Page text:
Medication errors in the hospital are all too common. Although it may seem that the only error in this case was the nurse giving the wrong amount of medication to the patient, many latent errors contributed to harm reaching the patient. Medication errors are rarely caused by failure of a single element or the fault of a single practitioner.( 1 ) For example, in a root cause analysis (RCA) of a fatal medication error in which a nurse administered the wrong medication by intravenous route, an external review found four main proximate causes and multiple performance-shaping factors that contributed to the event.( 2 ) To prevent similar errors from occurring, the reviewers identified more than 15 suggested changes that spanned the medication use system at the hospital.( 2 ) Because medication errors are often multifactorial, analysis of errors should always identify weaknesses in the system and corrective plans should include risk reduction strategies that span multiple processes.
Systems Approach to Medication Errors
The goal of a system-based analysis of errors is to discover underlying system failures that are amenable to correction. In their landmark study using a systems analysis of adverse drug events, Leape and colleagues identified several domains where underlying problems occurred. These domains included lack of information about the patient, drug stocking and delivery problems, and inadequate standardization.( 3 ) Similarly, the Institute for Safe Medication Practices (ISMP) has identified 10 key system elements that have the greatest influence on safe medication use ( Table 1 ).( 4 ) Although other categorizations also exist, this commentary will use ISMP’s model to analyze the case. Readers who also wish to analyze errors in this manner can use a worksheet available on ISMP’s Web site ( http://www.ismp.org/tools/AssessERR.pdf ).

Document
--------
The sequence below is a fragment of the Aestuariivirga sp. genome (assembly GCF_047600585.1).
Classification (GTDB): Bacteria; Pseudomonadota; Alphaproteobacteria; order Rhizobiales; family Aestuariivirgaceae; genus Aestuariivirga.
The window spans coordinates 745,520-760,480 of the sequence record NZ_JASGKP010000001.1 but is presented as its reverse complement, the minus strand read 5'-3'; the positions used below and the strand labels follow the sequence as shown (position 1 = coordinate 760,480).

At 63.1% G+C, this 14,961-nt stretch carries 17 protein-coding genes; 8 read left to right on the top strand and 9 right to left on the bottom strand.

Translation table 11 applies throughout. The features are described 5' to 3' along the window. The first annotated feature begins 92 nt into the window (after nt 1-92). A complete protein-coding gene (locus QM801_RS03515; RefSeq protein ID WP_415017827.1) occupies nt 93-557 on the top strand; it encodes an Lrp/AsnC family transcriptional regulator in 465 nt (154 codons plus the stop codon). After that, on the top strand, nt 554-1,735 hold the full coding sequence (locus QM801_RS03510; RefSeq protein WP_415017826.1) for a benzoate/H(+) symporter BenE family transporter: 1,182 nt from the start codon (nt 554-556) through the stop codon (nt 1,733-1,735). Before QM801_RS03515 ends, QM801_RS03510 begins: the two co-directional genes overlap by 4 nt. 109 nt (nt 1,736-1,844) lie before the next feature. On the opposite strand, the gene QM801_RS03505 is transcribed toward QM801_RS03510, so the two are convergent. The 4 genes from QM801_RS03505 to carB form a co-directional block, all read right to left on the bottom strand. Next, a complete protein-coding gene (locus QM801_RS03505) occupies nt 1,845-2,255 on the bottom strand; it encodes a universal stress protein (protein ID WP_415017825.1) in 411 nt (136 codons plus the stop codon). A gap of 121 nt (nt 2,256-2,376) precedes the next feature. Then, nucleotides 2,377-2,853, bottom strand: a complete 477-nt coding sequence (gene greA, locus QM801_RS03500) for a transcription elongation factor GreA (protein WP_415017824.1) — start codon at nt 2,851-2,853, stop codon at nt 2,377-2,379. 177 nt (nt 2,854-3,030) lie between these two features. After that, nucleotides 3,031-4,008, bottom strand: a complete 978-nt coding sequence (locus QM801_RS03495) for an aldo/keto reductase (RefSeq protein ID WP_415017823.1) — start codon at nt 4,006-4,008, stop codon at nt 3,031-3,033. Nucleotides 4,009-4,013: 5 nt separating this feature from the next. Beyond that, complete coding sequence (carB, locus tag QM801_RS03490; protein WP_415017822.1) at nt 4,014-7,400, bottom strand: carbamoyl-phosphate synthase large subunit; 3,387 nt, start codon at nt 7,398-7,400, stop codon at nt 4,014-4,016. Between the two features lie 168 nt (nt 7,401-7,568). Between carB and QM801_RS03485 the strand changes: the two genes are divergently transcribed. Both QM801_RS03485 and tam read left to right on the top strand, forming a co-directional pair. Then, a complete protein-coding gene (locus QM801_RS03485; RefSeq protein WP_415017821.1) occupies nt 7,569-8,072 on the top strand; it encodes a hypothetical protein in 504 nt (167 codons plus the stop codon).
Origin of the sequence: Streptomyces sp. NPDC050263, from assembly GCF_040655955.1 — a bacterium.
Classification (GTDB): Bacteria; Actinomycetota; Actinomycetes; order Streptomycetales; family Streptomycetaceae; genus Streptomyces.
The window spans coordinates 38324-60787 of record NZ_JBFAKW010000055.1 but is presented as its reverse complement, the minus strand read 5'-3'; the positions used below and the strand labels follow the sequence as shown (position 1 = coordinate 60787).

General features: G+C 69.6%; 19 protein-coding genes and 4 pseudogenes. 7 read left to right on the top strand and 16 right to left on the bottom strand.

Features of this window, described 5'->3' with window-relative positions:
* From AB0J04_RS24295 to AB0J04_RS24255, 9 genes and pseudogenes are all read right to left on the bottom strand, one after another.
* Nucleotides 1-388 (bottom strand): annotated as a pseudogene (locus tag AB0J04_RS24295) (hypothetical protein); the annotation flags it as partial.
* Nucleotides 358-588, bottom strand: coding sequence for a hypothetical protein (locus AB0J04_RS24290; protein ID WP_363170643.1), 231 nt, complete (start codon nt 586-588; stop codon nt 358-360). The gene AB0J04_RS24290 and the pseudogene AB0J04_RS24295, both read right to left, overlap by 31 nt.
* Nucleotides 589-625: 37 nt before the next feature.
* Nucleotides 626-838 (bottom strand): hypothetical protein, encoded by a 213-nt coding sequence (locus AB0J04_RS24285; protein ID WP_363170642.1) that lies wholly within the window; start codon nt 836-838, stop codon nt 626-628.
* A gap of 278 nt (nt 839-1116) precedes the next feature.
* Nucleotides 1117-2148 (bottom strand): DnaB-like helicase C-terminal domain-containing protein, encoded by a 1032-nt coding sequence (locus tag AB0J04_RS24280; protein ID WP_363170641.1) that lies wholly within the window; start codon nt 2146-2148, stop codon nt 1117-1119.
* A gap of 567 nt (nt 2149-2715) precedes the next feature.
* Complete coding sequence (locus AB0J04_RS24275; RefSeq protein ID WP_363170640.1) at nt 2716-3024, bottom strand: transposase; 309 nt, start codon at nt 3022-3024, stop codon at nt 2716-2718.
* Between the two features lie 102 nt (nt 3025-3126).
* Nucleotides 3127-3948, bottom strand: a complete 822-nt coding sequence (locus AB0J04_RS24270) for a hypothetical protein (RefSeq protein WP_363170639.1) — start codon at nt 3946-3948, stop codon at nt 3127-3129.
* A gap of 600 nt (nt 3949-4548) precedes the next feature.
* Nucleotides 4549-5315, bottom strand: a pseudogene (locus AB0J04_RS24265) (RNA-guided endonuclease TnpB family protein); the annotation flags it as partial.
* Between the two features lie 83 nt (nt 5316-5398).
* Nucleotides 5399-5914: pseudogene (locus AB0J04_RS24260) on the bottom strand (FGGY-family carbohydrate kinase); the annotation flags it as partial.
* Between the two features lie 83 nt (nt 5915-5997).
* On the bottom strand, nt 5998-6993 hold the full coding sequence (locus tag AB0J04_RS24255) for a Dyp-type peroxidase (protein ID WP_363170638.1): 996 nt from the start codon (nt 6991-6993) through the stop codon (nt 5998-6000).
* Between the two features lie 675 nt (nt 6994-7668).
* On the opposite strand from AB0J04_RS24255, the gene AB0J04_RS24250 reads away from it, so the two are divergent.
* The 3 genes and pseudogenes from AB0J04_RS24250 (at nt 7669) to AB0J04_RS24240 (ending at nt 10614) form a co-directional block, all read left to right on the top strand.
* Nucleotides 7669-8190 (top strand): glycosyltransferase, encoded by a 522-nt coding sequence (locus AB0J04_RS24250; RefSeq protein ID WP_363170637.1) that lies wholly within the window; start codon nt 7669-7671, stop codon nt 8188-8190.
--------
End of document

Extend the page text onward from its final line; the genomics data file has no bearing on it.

Developing Effective Risk Reduction Strategies
Identifying errors in the system may indicate where changes need to be made. There are two objectives of safe system design: (i) to make it difficult for individuals to make mistakes and (ii) to permit the detection and correction of errors before harm occurs.( 3 ) However, designing effective strategies to make the system safer is difficult. It is easy to implement low leverage strategies (“weak” interventions) as a quick fix for an error. For example, a simple response to this case would be to tell the nurse to read the medication label and electronic medication administration record (eMAR) more carefully, the pharmacist to give better instructions, and the physician to be more careful when using the CPOE system. Such strategies are unlikely to prevent an error from occurring again as they rely on humans to avoid mistakes. Instead, higher leverage strategies (“strong” interventions) that prevent human errors from propagating through the system should be implemented.